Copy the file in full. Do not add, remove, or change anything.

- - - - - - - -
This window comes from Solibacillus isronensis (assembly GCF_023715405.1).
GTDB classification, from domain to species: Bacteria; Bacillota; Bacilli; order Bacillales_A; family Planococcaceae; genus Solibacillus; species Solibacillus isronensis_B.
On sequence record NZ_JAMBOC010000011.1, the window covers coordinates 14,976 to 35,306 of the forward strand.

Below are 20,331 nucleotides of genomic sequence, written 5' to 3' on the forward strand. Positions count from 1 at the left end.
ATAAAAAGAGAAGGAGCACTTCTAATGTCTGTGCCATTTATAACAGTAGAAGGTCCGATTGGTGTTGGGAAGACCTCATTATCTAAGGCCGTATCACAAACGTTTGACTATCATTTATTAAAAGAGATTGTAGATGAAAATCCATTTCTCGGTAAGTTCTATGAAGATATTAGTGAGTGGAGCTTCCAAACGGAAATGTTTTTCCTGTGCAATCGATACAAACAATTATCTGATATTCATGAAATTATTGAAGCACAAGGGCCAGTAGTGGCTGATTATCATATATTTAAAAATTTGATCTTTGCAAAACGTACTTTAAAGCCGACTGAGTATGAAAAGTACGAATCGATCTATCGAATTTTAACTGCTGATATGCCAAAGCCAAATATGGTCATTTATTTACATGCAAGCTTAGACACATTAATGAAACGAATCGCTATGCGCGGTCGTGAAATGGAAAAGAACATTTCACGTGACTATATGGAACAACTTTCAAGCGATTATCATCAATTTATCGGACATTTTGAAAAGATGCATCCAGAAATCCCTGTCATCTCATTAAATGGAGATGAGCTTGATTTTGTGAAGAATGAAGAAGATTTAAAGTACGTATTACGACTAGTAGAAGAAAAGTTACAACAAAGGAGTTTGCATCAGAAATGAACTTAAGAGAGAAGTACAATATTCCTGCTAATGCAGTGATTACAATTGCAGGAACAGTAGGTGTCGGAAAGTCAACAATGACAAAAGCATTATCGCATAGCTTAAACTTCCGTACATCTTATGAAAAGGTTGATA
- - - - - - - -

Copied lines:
This window comes from Solibacillus isronensis (assembly GCF_023715405.1).
GTDB classification, from domain to species: Bacteria; Bacillota; Bacilli; order Bacillales_A; family Planococcaceae; genus Solibacillus; species Solibacillus isronensis_B.
On sequence record NZ_JAMBOC010000011.1, the window covers coordinates 14,976 to 35,306 of the forward strand.

Below are 20,331 nucleotides of genomic sequence, written 5' to 3' on the forward strand. Positions count from 1 at the left end.
ATAAAAAGAGAAGGAGCACTTCTAATGTCTGTGCCATTTATAACAGTAGAAGGTCCGATTGGTGTTGGGAAGACCTCATTATCTAAGGCCGTATCACAAACGTTTGACTATCATTTATTAAAAGAGATTGTAGATGAAAATCCATTTCTCGGTAAGTTCTATGAAGATATTAGTGAGTGGAGCTTCCAAACGGAAATGTTTTTCCTGTGCAATCGATACAAACAATTATCTGATATTCATGAAATTATTGAAGCACAAGGGCCAGTAGTGGCTGATTATCATATATTTAAAAATTTGATCTTTGCAAAACGTACTTTAAAGCCGACTGAGTATGAAAAGTACGAATCGATCTATCGAATTTTAACTGCTGATATGCCAAAGCCAAATATGGTCATTTATTTACATGCAAGCTTAGACACATTAATGAAACGAATCGCTATGCGCGGTCGTGAAATGGAAAAGAACATTTCACGTGACTATATGGAACAACTTTCAAGCGATTATCATCAATTTATCGGACATTTTGAAAAGATGCATCCAGAAATCCCTGTCATCTCATTAAATGGAGATGAGCTTGATTTTGTGAAGAATGAAGAAGATTTAAAGTACGTATTACGACTAGTAGAAGAAAAGTTACAACAAAGGAGTTTGCATCAGAAATGAACTTAAGAGAGAAGTACAATATTCCTGCTAATGCAGTGATTACAATTGCAGGAACAGTAGGTGTCGGAAAGTCAACAATGACAAAAGCATTATCGCATAGCTTAAACTTCCGTACATCTTATGAAAAGGTTGATA